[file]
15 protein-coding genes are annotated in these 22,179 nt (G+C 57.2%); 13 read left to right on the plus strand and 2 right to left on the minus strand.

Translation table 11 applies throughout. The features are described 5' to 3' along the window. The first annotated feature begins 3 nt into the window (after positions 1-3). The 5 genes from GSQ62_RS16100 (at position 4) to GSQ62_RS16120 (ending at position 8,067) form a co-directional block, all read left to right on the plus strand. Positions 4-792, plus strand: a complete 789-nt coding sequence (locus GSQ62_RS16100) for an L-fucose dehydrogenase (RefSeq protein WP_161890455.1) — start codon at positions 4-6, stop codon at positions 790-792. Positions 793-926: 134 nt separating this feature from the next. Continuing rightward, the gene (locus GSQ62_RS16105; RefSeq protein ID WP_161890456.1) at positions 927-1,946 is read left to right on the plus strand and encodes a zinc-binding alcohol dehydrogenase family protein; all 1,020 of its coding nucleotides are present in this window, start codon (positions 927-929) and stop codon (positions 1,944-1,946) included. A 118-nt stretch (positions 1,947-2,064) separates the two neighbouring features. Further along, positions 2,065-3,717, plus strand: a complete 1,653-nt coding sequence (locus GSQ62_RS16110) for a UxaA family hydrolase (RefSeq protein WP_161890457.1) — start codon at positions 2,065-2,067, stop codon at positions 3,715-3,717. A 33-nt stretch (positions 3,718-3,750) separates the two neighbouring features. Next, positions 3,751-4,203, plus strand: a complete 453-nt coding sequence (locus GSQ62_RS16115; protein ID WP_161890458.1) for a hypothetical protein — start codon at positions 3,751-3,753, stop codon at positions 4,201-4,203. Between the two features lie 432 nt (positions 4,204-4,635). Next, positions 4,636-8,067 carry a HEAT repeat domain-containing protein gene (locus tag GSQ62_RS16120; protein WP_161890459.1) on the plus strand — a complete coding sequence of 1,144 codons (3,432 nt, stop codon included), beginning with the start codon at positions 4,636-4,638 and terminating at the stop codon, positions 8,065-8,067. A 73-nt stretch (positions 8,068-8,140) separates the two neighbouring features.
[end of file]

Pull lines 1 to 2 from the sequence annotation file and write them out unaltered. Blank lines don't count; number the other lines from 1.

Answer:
15 protein-coding genes are annotated in these 22,179 nt (G+C 57.2%); 13 read left to right on the plus strand and 2 right to left on the minus strand.

Translation table 11 applies throughout. The features are described 5' to 3' along the window. The first annotated feature begins 3 nt into the window (after positions 1-3). The 5 genes from GSQ62_RS16100 (at position 4) to GSQ62_RS16120 (ending at position 8,067) form a co-directional block, all read left to right on the plus strand. Positions 4-792, plus strand: a complete 789-nt coding sequence (locus GSQ62_RS16100) for an L-fucose dehydrogenase (RefSeq protein WP_161890455.1) — start codon at positions 4-6, stop codon at positions 790-792. Positions 793-926: 134 nt separating this feature from the next. Continuing rightward, the gene (locus GSQ62_RS16105; RefSeq protein ID WP_161890456.1) at positions 927-1,946 is read left to right on the plus strand and encodes a zinc-binding alcohol dehydrogenase family protein; all 1,020 of its coding nucleotides are present in this window, start codon (positions 927-929) and stop codon (positions 1,944-1,946) included. A 118-nt stretch (positions 1,947-2,064) separates the two neighbouring features. Further along, positions 2,065-3,717, plus strand: a complete 1,653-nt coding sequence (locus GSQ62_RS16110) for a UxaA family hydrolase (RefSeq protein WP_161890457.1) — start codon at positions 2,065-2,067, stop codon at positions 3,715-3,717. A 33-nt stretch (positions 3,718-3,750) separates the two neighbouring features. Next, positions 3,751-4,203, plus strand: a complete 453-nt coding sequence (locus GSQ62_RS16115; protein ID WP_161890458.1) for a hypothetical protein — start codon at positions 3,751-3,753, stop codon at positions 4,201-4,203. Between the two features lie 432 nt (positions 4,204-4,635). Next, positions 4,636-8,067 carry a HEAT repeat domain-containing protein gene (locus tag GSQ62_RS16120; protein WP_161890459.1) on the plus strand — a complete coding sequence of 1,144 codons (3,432 nt, stop codon included), beginning with the start codon at positions 4,636-4,638 and terminating at the stop codon, positions 8,065-8,067. A 73-nt stretch (positions 8,068-8,140) separates the two neighbouring features.